Former Child Soldiers / Personal Profiles / Soroti, Uganda / Street Kids

Profiles: Denis’s Story

The following post is one of a compilation of stories written for a photo book showing God’s work through International Teams in communities across north-eastern Uganda.

portrait-1142In some sense, Denis’s ministry began when he was just 12 years old. It began the day he was kidnapped from his homeland in northern Uganda and given the uniform of a rebel. That was the day his small hands were forced to hold a gun in a war that would never be his, compelled to kill in order to survive.

Twelve-year-old Denis never could have dreamt that the seeds of a beautiful ministry were being planted on the day he became a child soldier. But now he knows.

It seems absurd to still refer to Denis as a “former child solider,” as if that sad reality of thirteen years ago still describes him today. Once you meet this tall twenty-five-year-old Ugandan, you realize that old scars and bitterness are the last things that define him. Instead, what you will see today is a wide smile, a gentle disposition, and a heart for serving the Lord in the town of Soroti, Uganda.

In some ways, Denis still wishes he could forget his past. “It can be hard, having your mind flash back to it all,” Denis says in a soft voice as he dredges his memory. “Because for me, I know what I’ve done.”

It was a school day like any other in 1998 when Joseph Kony’s band of rebels, known as the Lord’s Resistance Army (LRA), suddenly attacked Denis’s school and kidnapped the children. As with all their new “recruits,” the LRA took Denis into the bush of northern Uganda for training. “Imagine you are shown a room of twenty people and someone says, ‘Come, kill them all.’ They would make the kids do the most awful things. And if you didn’t they would kill you.” The words alone seem to bring a bitter taste to Denis’s mouth. “And you do it because you are young and you want to survive.”

After one year of that hell, Denis managed to escape the LRA’s clutches and fled to the Ugandan military, who in turn deposited the thirteen-year-old at a nearby rehabilitation center. For three months Denis lived there, receiving counseling from Christians that helped shed light on the darkness he had witnessed. “That was the first time I really started learning who Jesus is,” Denis remembers. One year later, after he returned home again, those seeds of belief sprouted when Denis decided to give his life to Christ. And while he prayed on that day, Denis felt a release from his past, almost as if shedding a heavy burden. “I found myself forgetting the past, and finally, believing came.”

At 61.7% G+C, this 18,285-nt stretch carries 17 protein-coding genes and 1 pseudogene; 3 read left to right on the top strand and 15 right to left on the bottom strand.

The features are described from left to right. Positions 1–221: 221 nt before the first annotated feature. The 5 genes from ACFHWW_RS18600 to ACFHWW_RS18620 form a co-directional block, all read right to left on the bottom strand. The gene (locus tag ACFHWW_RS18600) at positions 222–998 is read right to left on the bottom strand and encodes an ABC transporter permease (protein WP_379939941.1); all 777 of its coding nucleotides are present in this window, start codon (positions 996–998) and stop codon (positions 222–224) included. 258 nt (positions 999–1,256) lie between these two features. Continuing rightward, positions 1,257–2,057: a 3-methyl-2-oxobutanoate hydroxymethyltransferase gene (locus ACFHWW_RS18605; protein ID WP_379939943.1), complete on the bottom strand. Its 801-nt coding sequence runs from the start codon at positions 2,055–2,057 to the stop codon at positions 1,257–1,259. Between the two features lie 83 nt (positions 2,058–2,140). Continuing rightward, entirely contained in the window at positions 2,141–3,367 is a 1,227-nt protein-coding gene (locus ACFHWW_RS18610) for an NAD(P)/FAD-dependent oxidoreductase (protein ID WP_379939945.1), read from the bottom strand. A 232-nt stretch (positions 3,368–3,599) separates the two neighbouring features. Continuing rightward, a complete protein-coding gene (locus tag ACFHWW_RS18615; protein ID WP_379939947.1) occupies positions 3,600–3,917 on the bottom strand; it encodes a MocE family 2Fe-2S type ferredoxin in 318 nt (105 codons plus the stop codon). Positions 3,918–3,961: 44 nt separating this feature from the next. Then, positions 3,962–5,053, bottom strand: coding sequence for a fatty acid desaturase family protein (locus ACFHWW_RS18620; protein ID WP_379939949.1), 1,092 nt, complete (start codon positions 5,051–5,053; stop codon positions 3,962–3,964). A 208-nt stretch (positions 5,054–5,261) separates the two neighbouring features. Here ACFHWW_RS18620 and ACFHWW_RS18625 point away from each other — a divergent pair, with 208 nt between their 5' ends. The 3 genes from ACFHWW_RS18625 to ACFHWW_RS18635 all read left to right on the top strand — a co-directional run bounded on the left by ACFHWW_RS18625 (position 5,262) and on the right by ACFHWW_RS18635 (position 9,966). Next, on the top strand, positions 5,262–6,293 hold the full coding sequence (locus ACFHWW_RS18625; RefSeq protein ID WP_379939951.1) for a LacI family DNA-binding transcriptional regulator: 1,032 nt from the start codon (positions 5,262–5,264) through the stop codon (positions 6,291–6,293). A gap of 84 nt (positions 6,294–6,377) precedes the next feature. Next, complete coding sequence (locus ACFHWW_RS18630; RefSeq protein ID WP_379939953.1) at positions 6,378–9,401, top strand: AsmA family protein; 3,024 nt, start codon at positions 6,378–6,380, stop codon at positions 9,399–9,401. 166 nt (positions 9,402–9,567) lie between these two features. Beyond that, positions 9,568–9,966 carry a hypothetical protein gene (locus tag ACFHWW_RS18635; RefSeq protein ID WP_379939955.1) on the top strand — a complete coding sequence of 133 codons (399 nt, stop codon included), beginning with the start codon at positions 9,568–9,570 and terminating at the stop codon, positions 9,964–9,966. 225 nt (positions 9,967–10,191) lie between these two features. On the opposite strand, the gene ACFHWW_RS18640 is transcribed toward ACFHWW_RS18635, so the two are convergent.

What makes Denis’s story remarkable isn’t the pain he endured. The extraordinary thing is something else entirely: beautiful redemption. If you look for Denis today, you will find him in Soroti, most likely surrounded by a group of eager boys from the streets. Five years ago, Denis felt a clear call from the Lord to serve those that resemble the boy he used to be: young and vulnerable. “I couldn’t help but notice the suffering of so many kids I saw on the streets of Soroti.” Denis remembers. “And there was no one else caring for them or reaching out to them.”

You need only spend a few minutes around Denis and the street boys he mentors to see the impact he has made in their lives. “I sit them down sometimes and say, ‘Look, I came to work with you because I understand.’ And when they hear my story I think they understand too.”

Today, twenty-five-year-old Denis knows what twelve-year-old Denis never could have. “I don’t regret having been abducted,” he says today, the beautiful reality of which is staggering. “Because now I can see God’s hand at work through it all.”

Denis sits with a boy from the streets of Soroti

Denis sits with a boy from the streets of Soroti

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Please pray for Dennis, that the Lord would continue to strengthen and encourage his faith and ministry. And also that the Lord would continue to use the pain of Denis’s past to be the light of redemption in the lives of many street boys in Soroti.

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